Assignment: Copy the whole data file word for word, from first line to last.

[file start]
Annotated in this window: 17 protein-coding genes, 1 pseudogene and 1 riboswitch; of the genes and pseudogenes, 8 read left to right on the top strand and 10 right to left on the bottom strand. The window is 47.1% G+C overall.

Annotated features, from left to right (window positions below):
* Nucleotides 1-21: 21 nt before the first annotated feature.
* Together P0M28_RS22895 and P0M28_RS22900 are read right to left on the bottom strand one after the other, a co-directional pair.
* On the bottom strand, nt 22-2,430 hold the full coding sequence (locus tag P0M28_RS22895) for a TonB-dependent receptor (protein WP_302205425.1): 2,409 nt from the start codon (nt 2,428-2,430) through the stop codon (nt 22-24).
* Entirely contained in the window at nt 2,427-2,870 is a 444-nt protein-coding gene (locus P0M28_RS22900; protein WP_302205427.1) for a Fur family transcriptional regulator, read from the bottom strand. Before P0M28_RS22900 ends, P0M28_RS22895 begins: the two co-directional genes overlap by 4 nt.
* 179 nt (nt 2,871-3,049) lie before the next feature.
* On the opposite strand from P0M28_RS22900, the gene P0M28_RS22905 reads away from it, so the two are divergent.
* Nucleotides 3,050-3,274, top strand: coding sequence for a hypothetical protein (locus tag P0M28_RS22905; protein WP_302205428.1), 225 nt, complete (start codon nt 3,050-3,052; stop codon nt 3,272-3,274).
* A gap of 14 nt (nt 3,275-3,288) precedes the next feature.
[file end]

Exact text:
Annotated in this window: 17 protein-coding genes, 1 pseudogene and 1 riboswitch; of the genes and pseudogenes, 8 read left to right on the top strand and 10 right to left on the bottom strand. The window is 47.1% G+C overall.

Annotated features, from left to right (window positions below):
* Nucleotides 1-21: 21 nt before the first annotated feature.
* Together P0M28_RS22895 and P0M28_RS22900 are read right to left on the bottom strand one after the other, a co-directional pair.
* On the bottom strand, nt 22-2,430 hold the full coding sequence (locus tag P0M28_RS22895) for a TonB-dependent receptor (protein WP_302205425.1): 2,409 nt from the start codon (nt 2,428-2,430) through the stop codon (nt 22-24).
* Entirely contained in the window at nt 2,427-2,870 is a 444-nt protein-coding gene (locus P0M28_RS22900; protein WP_302205427.1) for a Fur family transcriptional regulator, read from the bottom strand. Before P0M28_RS22900 ends, P0M28_RS22895 begins: the two co-directional genes overlap by 4 nt.
* 179 nt (nt 2,871-3,049) lie before the next feature.
* On the opposite strand from P0M28_RS22900, the gene P0M28_RS22905 reads away from it, so the two are divergent.
* Nucleotides 3,050-3,274, top strand: coding sequence for a hypothetical protein (locus tag P0M28_RS22905; protein WP_302205428.1), 225 nt, complete (start codon nt 3,050-3,052; stop codon nt 3,272-3,274).
* A gap of 14 nt (nt 3,275-3,288) precedes the next feature.